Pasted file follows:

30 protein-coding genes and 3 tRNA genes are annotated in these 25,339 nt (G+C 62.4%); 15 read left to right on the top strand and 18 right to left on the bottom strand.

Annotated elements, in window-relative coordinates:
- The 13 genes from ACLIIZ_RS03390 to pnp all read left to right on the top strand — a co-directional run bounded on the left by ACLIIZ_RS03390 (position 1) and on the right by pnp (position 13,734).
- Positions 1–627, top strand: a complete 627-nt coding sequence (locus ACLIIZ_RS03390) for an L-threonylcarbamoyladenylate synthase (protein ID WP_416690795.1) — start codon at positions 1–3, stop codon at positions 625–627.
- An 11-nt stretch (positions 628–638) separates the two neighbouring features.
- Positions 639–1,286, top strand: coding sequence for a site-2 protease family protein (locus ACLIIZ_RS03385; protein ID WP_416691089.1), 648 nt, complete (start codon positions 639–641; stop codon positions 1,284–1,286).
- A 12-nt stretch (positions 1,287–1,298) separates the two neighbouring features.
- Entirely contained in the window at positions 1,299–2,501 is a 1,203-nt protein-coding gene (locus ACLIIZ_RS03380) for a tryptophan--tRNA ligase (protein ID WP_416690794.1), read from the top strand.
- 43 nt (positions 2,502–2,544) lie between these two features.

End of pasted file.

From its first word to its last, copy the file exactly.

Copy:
30 protein-coding genes and 3 tRNA genes are annotated in these 25,339 nt (G+C 62.4%); 15 read left to right on the top strand and 18 right to left on the bottom strand.

Annotated elements, in window-relative coordinates:
- The 13 genes from ACLIIZ_RS03390 to pnp all read left to right on the top strand — a co-directional run bounded on the left by ACLIIZ_RS03390 (position 1) and on the right by pnp (position 13,734).
- Positions 1–627, top strand: a complete 627-nt coding sequence (locus ACLIIZ_RS03390) for an L-threonylcarbamoyladenylate synthase (protein ID WP_416690795.1) — start codon at positions 1–3, stop codon at positions 625–627.
- An 11-nt stretch (positions 628–638) separates the two neighbouring features.
- Positions 639–1,286, top strand: coding sequence for a site-2 protease family protein (locus ACLIIZ_RS03385; protein ID WP_416691089.1), 648 nt, complete (start codon positions 639–641; stop codon positions 1,284–1,286).
- A 12-nt stretch (positions 1,287–1,298) separates the two neighbouring features.
- Entirely contained in the window at positions 1,299–2,501 is a 1,203-nt protein-coding gene (locus ACLIIZ_RS03380) for a tryptophan--tRNA ligase (protein ID WP_416690794.1), read from the top strand.
- 43 nt (positions 2,502–2,544) lie between these two features.